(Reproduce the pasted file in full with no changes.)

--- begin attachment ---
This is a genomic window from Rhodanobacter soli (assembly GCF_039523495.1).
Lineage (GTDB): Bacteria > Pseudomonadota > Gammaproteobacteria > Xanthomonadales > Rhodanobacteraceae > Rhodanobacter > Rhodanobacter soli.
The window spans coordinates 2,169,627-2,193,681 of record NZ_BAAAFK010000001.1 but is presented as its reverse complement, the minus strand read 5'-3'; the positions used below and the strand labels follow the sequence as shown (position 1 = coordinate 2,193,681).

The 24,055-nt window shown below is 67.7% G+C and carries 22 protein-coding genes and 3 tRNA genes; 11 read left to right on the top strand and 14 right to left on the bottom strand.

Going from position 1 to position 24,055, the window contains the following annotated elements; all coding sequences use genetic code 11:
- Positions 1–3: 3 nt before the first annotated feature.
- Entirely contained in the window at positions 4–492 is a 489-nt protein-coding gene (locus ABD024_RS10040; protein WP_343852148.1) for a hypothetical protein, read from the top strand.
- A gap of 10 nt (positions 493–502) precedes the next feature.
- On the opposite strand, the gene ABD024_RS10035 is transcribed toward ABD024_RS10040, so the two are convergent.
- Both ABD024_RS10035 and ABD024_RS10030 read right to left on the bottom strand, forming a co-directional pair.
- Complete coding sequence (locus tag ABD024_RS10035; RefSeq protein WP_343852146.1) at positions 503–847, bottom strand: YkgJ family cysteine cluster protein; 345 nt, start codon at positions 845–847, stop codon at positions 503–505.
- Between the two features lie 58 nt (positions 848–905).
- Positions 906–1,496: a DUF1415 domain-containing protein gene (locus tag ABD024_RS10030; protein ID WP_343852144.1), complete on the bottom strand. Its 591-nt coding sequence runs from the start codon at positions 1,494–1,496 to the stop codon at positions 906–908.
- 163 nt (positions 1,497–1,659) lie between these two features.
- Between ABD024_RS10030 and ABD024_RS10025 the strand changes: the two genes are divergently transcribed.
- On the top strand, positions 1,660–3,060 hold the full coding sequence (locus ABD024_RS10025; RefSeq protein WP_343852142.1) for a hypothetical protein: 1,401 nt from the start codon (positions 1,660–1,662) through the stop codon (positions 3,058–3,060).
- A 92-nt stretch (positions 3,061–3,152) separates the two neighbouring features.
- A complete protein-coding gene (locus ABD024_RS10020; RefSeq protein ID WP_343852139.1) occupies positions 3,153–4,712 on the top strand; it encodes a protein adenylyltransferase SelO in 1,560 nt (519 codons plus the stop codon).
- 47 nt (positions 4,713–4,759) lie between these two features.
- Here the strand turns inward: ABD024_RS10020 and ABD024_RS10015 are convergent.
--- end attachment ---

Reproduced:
This is a genomic window from Rhodanobacter soli (assembly GCF_039523495.1).
Lineage (GTDB): Bacteria > Pseudomonadota > Gammaproteobacteria > Xanthomonadales > Rhodanobacteraceae > Rhodanobacter > Rhodanobacter soli.
The window spans coordinates 2,169,627-2,193,681 of record NZ_BAAAFK010000001.1 but is presented as its reverse complement, the minus strand read 5'-3'; the positions used below and the strand labels follow the sequence as shown (position 1 = coordinate 2,193,681).

The 24,055-nt window shown below is 67.7% G+C and carries 22 protein-coding genes and 3 tRNA genes; 11 read left to right on the top strand and 14 right to left on the bottom strand.

Going from position 1 to position 24,055, the window contains the following annotated elements; all coding sequences use genetic code 11:
- Positions 1–3: 3 nt before the first annotated feature.
- Entirely contained in the window at positions 4–492 is a 489-nt protein-coding gene (locus ABD024_RS10040; protein WP_343852148.1) for a hypothetical protein, read from the top strand.
- A gap of 10 nt (positions 493–502) precedes the next feature.
- On the opposite strand, the gene ABD024_RS10035 is transcribed toward ABD024_RS10040, so the two are convergent.
- Both ABD024_RS10035 and ABD024_RS10030 read right to left on the bottom strand, forming a co-directional pair.
- Complete coding sequence (locus tag ABD024_RS10035; RefSeq protein WP_343852146.1) at positions 503–847, bottom strand: YkgJ family cysteine cluster protein; 345 nt, start codon at positions 845–847, stop codon at positions 503–505.
- Between the two features lie 58 nt (positions 848–905).
- Positions 906–1,496: a DUF1415 domain-containing protein gene (locus tag ABD024_RS10030; protein ID WP_343852144.1), complete on the bottom strand. Its 591-nt coding sequence runs from the start codon at positions 1,494–1,496 to the stop codon at positions 906–908.
- 163 nt (positions 1,497–1,659) lie between these two features.
- Between ABD024_RS10030 and ABD024_RS10025 the strand changes: the two genes are divergently transcribed.
- On the top strand, positions 1,660–3,060 hold the full coding sequence (locus ABD024_RS10025; RefSeq protein WP_343852142.1) for a hypothetical protein: 1,401 nt from the start codon (positions 1,660–1,662) through the stop codon (positions 3,058–3,060).
- A 92-nt stretch (positions 3,061–3,152) separates the two neighbouring features.
- A complete protein-coding gene (locus ABD024_RS10020; RefSeq protein ID WP_343852139.1) occupies positions 3,153–4,712 on the top strand; it encodes a protein adenylyltransferase SelO in 1,560 nt (519 codons plus the stop codon).
- 47 nt (positions 4,713–4,759) lie between these two features.
- Here the strand turns inward: ABD024_RS10020 and ABD024_RS10015 are convergent.